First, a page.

Shariputra, Sāriputta, Śāriputra: 6 definitions
Shariputra means something in Buddhism, Pali, Hinduism, Sanskrit. If you want to know the exact meaning, history, etymology or English translation of this term then check out the descriptions on this page. Add your comment or reference to a book if you want to contribute to this summary article.
The Sanskrit term Śāriputra can be transliterated into English as Sariputra or Shariputra, using the IAST transliteration scheme (?).
Mahayana (major branch of Buddhism)Source: Wisdom Library: Maha Prajnaparamita Sastra
Śāriputra (शारिपुत्र) is the name of a disciple of the Buddha according to the 2nd century Mahāprajñāpāramitāśāstra (chapter XV). Accordingly, “Of all the disciples of the Buddha, Śāriputra is by far the foremost in wisdom (prajñā). A stanza of the Buddha says: ‘Except for the Buddha Bhagavat, the knowledge (jñāna) of all beings would not equal a sixteenth part compared with the wisdom (prajñā) and learning (bahuśruta) of Śāriputra’”.
Also, “Śāriputra possessed great qualities (guṇa). In his youth, at the age of eight, he recited the eighteen kinds of sacred books and understood the meaning of all the treatises”.
Note: Śāriputra, also called Upatiṣya, was the son of Tiṣya and Śārī. The latter’s father was Māṭhara, a Brāhmin from Nalanda, and her brother was Mahākauṣṭhila, surnamed Dīrghanakha.
Mahayana (महायान, mahāyāna) is a major branch of Buddhism focusing on the path of a Bodhisattva (spiritual aspirants/ enlightened beings). Extant literature is vast and primarely composed in the Sanskrit language. There are many sūtras of which some of the earliest are the various Prajñāpāramitā sūtras.
Theravada (major branch of Buddhism)Source: Pali Kanon: Pali Proper Names
1. Sariputta Thera. The chief disciple (aggasavaka) of Gotama - Buddha. He is also called Upatissa, which was evidently his personal name (M.i.150). The commentators say that Upatissa was the name of his village and that he was the eldest son of the chief family in the village, but other accounts give his village as Nalaka. His father was the brahmin, Vanganta (DhA.ii.84), and his mother, Rupasari. It was because of his mothers name that he came to be called Sariputta. In Sanskrit texts his name occurs as Sariputra, Saliputra, Sarisuta, Saradvatiputra. In the Apadana (ii.480) he is also called Sarisambhava.
The name Upatissa is hardly ever mentioned in the books. He had three younger brothers - Cunda, Upasena, and Revata (afterwards called Khadiravaniya) - and three sisters - Cala, Upacala and Sisupacala; all of whom joined the Order. DhA.ii.188; cf. Mtu.iii.50; for details of them see s.v.; mention is also made of an uncle of Sariputta and of a nephew, both of whom he took to the Buddha, thereby rescuing them from false views (DhA.ii.230 2); Uparevata was his nephew (SA.iii.175).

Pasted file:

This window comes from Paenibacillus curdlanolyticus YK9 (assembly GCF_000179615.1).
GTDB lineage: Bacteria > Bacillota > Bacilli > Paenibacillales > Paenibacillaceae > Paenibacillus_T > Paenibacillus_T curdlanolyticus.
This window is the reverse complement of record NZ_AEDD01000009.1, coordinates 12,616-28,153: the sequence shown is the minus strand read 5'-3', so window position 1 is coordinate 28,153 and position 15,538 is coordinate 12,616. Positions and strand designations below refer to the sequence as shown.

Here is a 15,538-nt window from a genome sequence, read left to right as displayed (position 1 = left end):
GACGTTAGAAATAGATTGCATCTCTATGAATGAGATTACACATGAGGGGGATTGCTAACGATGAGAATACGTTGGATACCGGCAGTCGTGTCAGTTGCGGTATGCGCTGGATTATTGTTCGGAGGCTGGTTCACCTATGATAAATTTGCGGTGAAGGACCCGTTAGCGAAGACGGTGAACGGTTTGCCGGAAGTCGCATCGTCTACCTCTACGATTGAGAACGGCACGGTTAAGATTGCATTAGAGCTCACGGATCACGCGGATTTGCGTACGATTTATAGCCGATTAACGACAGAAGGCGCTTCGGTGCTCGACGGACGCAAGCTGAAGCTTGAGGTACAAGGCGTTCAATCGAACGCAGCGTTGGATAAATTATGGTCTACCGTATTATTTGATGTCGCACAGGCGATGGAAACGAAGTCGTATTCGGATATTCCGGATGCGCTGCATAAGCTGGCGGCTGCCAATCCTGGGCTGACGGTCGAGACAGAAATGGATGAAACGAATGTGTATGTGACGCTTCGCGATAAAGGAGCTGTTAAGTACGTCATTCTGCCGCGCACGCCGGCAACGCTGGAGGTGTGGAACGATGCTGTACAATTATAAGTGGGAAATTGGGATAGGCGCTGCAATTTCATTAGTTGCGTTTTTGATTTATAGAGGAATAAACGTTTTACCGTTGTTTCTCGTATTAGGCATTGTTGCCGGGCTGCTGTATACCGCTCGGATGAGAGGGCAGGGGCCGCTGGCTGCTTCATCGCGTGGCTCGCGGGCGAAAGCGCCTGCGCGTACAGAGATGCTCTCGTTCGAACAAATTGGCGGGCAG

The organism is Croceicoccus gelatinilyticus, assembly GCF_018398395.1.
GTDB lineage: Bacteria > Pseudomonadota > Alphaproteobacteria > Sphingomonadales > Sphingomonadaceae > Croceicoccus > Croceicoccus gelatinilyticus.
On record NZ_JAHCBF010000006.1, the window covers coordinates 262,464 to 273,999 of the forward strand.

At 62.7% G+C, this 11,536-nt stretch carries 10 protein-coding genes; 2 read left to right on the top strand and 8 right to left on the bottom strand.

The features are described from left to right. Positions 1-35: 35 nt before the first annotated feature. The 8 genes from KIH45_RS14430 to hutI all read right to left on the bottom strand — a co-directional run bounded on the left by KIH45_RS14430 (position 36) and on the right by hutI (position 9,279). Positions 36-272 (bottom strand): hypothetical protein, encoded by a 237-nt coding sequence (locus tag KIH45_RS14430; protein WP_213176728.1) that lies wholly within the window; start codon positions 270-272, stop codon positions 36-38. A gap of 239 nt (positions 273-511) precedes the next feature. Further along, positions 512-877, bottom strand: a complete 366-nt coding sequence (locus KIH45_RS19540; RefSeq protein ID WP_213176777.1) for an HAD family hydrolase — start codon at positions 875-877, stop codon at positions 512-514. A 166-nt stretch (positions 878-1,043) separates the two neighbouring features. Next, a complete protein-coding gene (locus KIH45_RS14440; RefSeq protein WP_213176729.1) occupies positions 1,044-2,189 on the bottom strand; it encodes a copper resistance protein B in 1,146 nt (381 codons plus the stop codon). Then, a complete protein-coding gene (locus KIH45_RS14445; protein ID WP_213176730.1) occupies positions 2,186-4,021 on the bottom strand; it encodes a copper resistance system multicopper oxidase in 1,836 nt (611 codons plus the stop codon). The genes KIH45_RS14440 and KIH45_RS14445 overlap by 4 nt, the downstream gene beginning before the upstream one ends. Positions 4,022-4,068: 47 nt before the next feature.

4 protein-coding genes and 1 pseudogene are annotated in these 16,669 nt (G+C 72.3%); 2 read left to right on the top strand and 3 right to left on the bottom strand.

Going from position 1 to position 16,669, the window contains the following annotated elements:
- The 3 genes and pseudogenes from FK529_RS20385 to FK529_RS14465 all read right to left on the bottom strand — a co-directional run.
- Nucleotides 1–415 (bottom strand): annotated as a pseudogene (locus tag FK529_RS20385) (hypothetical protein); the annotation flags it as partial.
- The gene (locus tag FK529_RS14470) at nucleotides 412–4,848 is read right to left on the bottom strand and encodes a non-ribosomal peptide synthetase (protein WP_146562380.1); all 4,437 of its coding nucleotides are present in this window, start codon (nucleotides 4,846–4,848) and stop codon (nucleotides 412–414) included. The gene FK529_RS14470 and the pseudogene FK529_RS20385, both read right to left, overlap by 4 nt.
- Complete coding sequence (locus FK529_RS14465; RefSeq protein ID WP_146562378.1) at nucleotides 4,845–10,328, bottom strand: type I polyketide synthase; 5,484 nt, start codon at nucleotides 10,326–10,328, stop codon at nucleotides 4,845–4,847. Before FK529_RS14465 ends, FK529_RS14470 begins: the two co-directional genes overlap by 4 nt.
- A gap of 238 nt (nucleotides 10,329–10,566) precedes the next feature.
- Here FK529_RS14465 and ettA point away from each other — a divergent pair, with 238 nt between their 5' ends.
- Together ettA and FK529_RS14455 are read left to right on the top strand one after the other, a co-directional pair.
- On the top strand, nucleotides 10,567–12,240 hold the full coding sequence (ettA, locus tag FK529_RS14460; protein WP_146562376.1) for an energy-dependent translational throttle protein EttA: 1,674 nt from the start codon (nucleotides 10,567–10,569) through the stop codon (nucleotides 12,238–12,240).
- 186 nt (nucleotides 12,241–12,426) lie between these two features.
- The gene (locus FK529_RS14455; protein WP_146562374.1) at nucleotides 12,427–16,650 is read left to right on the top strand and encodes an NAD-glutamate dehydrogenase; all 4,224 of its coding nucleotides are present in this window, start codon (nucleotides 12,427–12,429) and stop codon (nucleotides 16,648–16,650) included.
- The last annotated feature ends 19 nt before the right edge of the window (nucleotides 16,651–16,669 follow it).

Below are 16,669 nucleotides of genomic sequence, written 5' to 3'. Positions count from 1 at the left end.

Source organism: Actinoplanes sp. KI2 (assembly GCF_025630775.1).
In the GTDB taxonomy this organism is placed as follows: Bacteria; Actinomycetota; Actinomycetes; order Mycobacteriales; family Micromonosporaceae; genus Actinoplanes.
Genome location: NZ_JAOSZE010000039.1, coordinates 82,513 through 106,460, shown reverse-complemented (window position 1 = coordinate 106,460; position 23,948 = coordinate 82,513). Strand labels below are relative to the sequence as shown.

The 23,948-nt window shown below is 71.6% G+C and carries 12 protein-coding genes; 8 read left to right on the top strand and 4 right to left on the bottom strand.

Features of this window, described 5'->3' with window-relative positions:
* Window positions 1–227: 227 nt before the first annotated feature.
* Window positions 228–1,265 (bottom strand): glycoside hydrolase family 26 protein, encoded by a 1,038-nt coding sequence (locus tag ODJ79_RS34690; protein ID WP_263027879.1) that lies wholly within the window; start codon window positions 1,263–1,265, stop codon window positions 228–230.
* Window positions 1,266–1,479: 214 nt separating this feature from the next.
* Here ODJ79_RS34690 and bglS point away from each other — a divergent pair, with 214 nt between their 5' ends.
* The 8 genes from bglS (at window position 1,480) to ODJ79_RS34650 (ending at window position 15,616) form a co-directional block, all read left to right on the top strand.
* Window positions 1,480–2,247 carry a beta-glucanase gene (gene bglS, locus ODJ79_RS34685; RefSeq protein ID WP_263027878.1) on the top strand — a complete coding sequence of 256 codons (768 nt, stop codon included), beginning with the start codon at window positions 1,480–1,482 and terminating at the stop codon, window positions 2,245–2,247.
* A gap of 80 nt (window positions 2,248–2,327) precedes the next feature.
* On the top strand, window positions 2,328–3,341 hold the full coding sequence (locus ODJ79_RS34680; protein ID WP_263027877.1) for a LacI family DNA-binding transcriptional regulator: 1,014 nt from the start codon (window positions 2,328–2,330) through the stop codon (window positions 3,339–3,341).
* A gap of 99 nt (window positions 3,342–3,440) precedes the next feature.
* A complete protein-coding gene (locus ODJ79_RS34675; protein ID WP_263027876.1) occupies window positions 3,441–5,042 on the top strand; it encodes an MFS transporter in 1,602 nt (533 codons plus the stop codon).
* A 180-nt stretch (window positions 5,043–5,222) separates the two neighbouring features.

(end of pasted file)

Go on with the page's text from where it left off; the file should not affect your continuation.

The story of Sariputtas conversion and the account of his past lives, which prepared him for his eminent position as the Buddhas Chief Disciple, have been given under Maha Moggallana. Sariputta had a very quick intuition, and he became a sotapanna immediately after hearing the first two lines of the stanza spoken by Assaji. After his attainment of sotapatti, Kolita (Moggallana) wished to go with him to Veluvana to see the Buddha, but Sariputta, always grateful to his teachers, suggested that they should first seek their teacher, Sanjaya, to give him the good news and go with him to the Buddha. But Sanjaya refused to fall in with this plan. Moggallana attained arahantship on the seventh day after his ordination, but it was not till a fortnight later that Sariputta became an arahant. He was staying, at the time, with the Buddha, in the Sukarakhatalena in Rajagaha, and he reached his goal as a result of hearing the Buddha preach the Vedanapariggaha Sutta to Dighanakha. This account is summarized from DhA.i.73 ff.; AA.i.88 ff.; ThagA.ii.93 ff. Ap.i.15ff.; the story of their conversion is given at Vin.i.38ff.
In the assembly of monks and nuns, Sariputta was declared by the Buddha foremost among those who possessed wisdom (etadaggam mahapannanam, A.i.23). He was considered by the Buddha as inferior only to himself in wisdom. SA.ii.45; his greatest exhibition of wisdom followed the Buddhas descent from Tavatimsa to the gates of Sankassa, when the Buddha asked questions of the assembled multitude, which none but Sariputta could answer. But some questions were outside the range of any but a Buddha (DhA.iii.228 f.; cf. SNA.ii.570f.).
Theravāda is a major branch of Buddhism having the the Pali canon (tipitaka) as their canonical literature, which includes the vinaya-pitaka (monastic rules), the sutta-pitaka (Buddhist sermons) and the abhidhamma-pitaka (philosophy and psychology).
Tibetan Buddhism (Vajrayana or tantric Buddhism)Source: Wisdom Library: Tibetan Buddhism